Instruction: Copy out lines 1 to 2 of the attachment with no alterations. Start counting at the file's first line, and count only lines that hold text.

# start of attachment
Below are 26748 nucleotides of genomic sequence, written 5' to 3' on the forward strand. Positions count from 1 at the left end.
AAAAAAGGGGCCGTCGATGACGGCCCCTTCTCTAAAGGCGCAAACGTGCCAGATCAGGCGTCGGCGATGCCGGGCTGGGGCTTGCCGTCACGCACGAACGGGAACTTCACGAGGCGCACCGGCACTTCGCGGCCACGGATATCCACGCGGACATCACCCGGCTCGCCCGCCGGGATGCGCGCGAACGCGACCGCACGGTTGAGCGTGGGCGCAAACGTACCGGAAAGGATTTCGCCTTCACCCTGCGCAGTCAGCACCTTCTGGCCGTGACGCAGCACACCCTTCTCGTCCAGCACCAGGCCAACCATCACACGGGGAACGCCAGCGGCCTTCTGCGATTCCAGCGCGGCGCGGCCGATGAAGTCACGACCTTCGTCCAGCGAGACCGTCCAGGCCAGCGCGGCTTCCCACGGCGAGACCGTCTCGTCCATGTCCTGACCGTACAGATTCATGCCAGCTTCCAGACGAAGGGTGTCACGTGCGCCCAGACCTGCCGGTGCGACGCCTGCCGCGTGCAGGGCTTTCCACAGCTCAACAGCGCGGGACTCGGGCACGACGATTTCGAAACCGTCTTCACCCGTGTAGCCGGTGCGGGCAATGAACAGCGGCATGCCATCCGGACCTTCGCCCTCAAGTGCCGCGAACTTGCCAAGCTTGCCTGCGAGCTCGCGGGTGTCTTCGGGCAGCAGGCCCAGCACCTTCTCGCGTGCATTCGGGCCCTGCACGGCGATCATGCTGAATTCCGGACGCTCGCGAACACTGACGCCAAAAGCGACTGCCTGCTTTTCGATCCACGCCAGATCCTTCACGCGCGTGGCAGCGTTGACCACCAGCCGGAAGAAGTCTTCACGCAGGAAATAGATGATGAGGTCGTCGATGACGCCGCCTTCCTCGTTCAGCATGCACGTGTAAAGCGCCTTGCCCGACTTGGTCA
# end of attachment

Below are 26748 nucleotides of genomic sequence, written 5' to 3' on the forward strand. Positions count from 1 at the left end.
AAAAAAGGGGCCGTCGATGACGGCCCCTTCTCTAAAGGCGCAAACGTGCCAGATCAGGCGTCGGCGATGCCGGGCTGGGGCTTGCCGTCACGCACGAACGGGAACTTCACGAGGCGCACCGGCACTTCGCGGCCACGGATATCCACGCGGACATCACCCGGCTCGCCCGCCGGGATGCGCGCGAACGCGACCGCACGGTTGAGCGTGGGCGCAAACGTACCGGAAAGGATTTCGCCTTCACCCTGCGCAGTCAGCACCTTCTGGCCGTGACGCAGCACACCCTTCTCGTCCAGCACCAGGCCAACCATCACACGGGGAACGCCAGCGGCCTTCTGCGATTCCAGCGCGGCGCGGCCGATGAAGTCACGACCTTCGTCCAGCGAGACCGTCCAGGCCAGCGCGGCTTCCCACGGCGAGACCGTCTCGTCCATGTCCTGACCGTACAGATTCATGCCAGCTTCCAGACGAAGGGTGTCACGTGCGCCCAGACCTGCCGGTGCGACGCCTGCCGCGTGCAGGGCTTTCCACAGCTCAACAGCGCGGGACTCGGGCACGACGATTTCGAAACCGTCTTCACCCGTGTAGCCGGTGCGGGCAATGAACAGCGGCATGCCATCCGGACCTTCGCCCTCAAGTGCCGCGAACTTGCCAAGCTTGCCTGCGAGCTCGCGGGTGTCTTCGGGCAGCAGGCCCAGCACCTTCTCGCGTGCATTCGGGCCCTGCACGGCGATCATGCTGAATTCCGGACGCTCGCGAACACTGACGCCAAAAGCGACTGCCTGCTTTTCGATCCACGCCAGATCCTTCACGCGCGTGGCAGCGTTGACCACCAGCCGGAAGAAGTCTTCACGCAGGAAATAGATGATGAGGTCGTCGATGACGCCGCCTTCCTCGTTCAGCATGCACGTGTAAAGCGCCTTGCCCGACTTGGTCA